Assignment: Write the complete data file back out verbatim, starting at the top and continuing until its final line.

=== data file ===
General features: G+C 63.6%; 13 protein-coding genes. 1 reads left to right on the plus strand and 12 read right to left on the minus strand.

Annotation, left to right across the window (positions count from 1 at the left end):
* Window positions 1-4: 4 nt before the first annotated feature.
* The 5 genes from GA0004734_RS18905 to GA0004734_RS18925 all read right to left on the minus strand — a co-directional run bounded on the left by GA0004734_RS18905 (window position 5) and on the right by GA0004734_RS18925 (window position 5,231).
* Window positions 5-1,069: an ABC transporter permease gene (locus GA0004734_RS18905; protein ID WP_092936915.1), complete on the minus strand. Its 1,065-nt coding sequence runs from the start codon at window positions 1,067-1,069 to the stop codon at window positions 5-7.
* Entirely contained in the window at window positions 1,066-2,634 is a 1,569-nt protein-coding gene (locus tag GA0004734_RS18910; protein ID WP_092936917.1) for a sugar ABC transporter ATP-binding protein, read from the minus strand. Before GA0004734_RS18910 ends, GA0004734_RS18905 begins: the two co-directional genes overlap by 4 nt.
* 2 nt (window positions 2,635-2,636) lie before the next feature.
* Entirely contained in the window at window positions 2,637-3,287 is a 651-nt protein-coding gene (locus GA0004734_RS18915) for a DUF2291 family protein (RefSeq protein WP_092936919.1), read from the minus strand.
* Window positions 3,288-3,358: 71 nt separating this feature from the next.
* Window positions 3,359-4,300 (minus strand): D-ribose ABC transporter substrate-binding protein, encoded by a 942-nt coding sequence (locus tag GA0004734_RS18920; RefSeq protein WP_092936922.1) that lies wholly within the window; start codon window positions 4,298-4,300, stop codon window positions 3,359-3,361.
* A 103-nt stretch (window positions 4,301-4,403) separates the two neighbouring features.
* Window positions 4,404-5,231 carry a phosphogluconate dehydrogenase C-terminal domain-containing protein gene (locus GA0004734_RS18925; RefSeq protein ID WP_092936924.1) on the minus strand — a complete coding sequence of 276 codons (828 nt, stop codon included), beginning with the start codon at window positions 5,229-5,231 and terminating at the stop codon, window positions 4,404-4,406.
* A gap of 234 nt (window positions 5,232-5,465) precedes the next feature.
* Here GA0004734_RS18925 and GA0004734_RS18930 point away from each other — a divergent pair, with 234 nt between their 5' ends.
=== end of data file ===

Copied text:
General features: G+C 63.6%; 13 protein-coding genes. 1 reads left to right on the plus strand and 12 read right to left on the minus strand.

Annotation, left to right across the window (positions count from 1 at the left end):
* Window positions 1-4: 4 nt before the first annotated feature.
* The 5 genes from GA0004734_RS18905 to GA0004734_RS18925 all read right to left on the minus strand — a co-directional run bounded on the left by GA0004734_RS18905 (window position 5) and on the right by GA0004734_RS18925 (window position 5,231).
* Window positions 5-1,069: an ABC transporter permease gene (locus GA0004734_RS18905; protein ID WP_092936915.1), complete on the minus strand. Its 1,065-nt coding sequence runs from the start codon at window positions 1,067-1,069 to the stop codon at window positions 5-7.
* Entirely contained in the window at window positions 1,066-2,634 is a 1,569-nt protein-coding gene (locus tag GA0004734_RS18910; protein ID WP_092936917.1) for a sugar ABC transporter ATP-binding protein, read from the minus strand. Before GA0004734_RS18910 ends, GA0004734_RS18905 begins: the two co-directional genes overlap by 4 nt.
* 2 nt (window positions 2,635-2,636) lie before the next feature.
* Entirely contained in the window at window positions 2,637-3,287 is a 651-nt protein-coding gene (locus GA0004734_RS18915) for a DUF2291 family protein (RefSeq protein WP_092936919.1), read from the minus strand.
* Window positions 3,288-3,358: 71 nt separating this feature from the next.
* Window positions 3,359-4,300 (minus strand): D-ribose ABC transporter substrate-binding protein, encoded by a 942-nt coding sequence (locus tag GA0004734_RS18920; RefSeq protein WP_092936922.1) that lies wholly within the window; start codon window positions 4,298-4,300, stop codon window positions 3,359-3,361.
* A 103-nt stretch (window positions 4,301-4,403) separates the two neighbouring features.
* Window positions 4,404-5,231 carry a phosphogluconate dehydrogenase C-terminal domain-containing protein gene (locus GA0004734_RS18925; RefSeq protein ID WP_092936924.1) on the minus strand — a complete coding sequence of 276 codons (828 nt, stop codon included), beginning with the start codon at window positions 5,229-5,231 and terminating at the stop codon, window positions 4,404-4,406.
* A gap of 234 nt (window positions 5,232-5,465) precedes the next feature.
* Here GA0004734_RS18925 and GA0004734_RS18930 point away from each other — a divergent pair, with 234 nt between their 5' ends.